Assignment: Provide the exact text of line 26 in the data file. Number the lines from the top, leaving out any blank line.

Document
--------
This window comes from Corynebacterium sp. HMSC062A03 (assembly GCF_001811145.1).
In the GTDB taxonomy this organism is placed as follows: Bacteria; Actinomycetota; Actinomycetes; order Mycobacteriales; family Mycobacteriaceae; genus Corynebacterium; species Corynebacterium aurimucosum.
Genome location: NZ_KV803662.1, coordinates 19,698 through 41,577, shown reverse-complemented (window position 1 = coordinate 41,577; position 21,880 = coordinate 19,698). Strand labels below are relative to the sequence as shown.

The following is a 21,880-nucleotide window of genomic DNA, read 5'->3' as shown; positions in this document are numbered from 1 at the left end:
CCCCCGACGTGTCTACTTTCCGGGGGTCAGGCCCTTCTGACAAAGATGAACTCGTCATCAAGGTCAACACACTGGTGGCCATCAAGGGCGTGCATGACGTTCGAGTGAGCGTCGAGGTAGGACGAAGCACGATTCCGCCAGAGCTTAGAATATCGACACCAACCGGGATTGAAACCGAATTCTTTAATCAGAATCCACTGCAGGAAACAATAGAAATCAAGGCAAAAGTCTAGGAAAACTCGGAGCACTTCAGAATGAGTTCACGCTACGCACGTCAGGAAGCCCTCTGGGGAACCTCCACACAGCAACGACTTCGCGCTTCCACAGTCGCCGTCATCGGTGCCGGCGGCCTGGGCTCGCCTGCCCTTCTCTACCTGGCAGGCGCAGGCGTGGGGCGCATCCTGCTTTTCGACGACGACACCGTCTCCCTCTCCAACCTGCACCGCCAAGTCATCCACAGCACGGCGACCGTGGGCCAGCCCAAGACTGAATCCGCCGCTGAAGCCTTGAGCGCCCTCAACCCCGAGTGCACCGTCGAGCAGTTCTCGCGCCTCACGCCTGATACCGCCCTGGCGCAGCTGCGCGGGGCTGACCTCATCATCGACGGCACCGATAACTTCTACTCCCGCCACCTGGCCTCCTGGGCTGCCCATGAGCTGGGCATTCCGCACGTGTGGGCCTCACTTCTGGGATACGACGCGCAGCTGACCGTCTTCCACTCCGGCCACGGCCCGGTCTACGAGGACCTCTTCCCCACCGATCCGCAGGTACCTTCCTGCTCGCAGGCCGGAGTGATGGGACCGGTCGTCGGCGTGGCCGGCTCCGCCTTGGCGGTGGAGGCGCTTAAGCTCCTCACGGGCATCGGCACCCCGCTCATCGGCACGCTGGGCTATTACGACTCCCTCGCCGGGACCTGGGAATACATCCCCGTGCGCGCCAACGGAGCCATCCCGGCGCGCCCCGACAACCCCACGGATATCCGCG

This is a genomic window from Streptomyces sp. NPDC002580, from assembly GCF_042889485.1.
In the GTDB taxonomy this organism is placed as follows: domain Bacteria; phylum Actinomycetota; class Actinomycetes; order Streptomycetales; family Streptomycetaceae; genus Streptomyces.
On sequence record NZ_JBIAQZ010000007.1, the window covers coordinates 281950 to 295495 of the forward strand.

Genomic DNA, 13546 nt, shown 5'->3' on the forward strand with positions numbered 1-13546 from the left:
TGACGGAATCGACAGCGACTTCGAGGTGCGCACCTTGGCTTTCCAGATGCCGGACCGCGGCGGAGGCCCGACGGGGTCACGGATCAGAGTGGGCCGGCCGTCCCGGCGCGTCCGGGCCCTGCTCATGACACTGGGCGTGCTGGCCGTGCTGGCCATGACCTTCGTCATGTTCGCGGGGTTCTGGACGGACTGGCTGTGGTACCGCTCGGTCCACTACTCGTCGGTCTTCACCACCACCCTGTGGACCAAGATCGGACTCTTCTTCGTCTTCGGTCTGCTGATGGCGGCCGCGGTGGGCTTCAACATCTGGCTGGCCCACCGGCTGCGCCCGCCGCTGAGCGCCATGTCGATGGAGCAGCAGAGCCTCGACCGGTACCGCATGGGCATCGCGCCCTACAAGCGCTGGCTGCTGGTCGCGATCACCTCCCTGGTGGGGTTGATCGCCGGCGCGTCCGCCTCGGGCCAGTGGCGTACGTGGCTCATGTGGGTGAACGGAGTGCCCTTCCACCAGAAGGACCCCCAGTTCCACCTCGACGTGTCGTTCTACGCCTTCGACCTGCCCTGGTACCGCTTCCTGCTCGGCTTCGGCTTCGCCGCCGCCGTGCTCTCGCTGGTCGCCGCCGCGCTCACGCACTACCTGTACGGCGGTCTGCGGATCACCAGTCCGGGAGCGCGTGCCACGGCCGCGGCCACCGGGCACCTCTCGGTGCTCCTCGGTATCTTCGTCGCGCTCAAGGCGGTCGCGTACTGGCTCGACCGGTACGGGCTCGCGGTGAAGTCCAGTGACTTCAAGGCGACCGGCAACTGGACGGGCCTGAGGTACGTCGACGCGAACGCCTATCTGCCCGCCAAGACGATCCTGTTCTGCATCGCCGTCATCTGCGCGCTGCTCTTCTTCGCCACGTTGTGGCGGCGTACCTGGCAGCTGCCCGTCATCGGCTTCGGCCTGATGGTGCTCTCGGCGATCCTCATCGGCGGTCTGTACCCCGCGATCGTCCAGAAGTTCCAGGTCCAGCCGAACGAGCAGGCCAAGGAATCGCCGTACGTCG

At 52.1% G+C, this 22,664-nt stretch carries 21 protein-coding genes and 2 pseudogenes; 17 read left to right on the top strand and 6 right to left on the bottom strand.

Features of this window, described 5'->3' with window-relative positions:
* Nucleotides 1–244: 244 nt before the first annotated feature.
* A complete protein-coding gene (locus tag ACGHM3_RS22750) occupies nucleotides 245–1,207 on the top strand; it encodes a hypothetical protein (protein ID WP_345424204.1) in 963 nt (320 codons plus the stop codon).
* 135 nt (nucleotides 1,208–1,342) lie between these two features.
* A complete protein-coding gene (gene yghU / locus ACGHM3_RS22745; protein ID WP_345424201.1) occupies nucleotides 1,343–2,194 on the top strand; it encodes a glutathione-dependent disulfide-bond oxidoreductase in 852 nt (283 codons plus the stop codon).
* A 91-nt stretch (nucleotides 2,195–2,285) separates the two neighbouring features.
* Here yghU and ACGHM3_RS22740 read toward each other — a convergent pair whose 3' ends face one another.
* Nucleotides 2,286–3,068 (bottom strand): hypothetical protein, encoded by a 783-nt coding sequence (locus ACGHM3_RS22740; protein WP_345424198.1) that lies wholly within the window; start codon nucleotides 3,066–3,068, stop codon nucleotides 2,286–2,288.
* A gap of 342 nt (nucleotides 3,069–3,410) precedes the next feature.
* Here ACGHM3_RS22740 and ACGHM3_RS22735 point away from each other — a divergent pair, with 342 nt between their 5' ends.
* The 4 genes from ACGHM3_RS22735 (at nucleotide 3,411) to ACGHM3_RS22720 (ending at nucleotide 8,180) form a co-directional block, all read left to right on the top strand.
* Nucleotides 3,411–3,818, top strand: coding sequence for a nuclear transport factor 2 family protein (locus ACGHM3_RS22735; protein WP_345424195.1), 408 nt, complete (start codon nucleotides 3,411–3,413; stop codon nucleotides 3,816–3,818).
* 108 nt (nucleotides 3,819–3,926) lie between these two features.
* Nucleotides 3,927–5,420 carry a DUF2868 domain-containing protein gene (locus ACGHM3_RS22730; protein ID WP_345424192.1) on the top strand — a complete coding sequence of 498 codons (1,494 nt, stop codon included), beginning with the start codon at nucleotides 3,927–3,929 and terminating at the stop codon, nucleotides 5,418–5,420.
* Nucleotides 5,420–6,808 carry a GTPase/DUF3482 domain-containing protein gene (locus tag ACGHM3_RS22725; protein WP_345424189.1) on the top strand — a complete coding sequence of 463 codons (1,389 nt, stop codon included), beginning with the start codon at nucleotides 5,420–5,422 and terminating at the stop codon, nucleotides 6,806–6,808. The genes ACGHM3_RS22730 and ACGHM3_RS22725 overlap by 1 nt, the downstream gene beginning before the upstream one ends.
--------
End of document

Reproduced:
* Nucleotides 5,420–6,808 carry a GTPase/DUF3482 domain-containing protein gene (locus tag ACGHM3_RS22725; protein WP_345424189.1) on the top strand — a complete coding sequence of 463 codons (1,389 nt, stop codon included), beginning with the start codon at nucleotides 5,420–5,422 and terminating at the stop codon, nucleotides 6,806–6,808. The genes ACGHM3_RS22730 and ACGHM3_RS22725 overlap by 1 nt, the downstream gene beginning before the upstream one ends.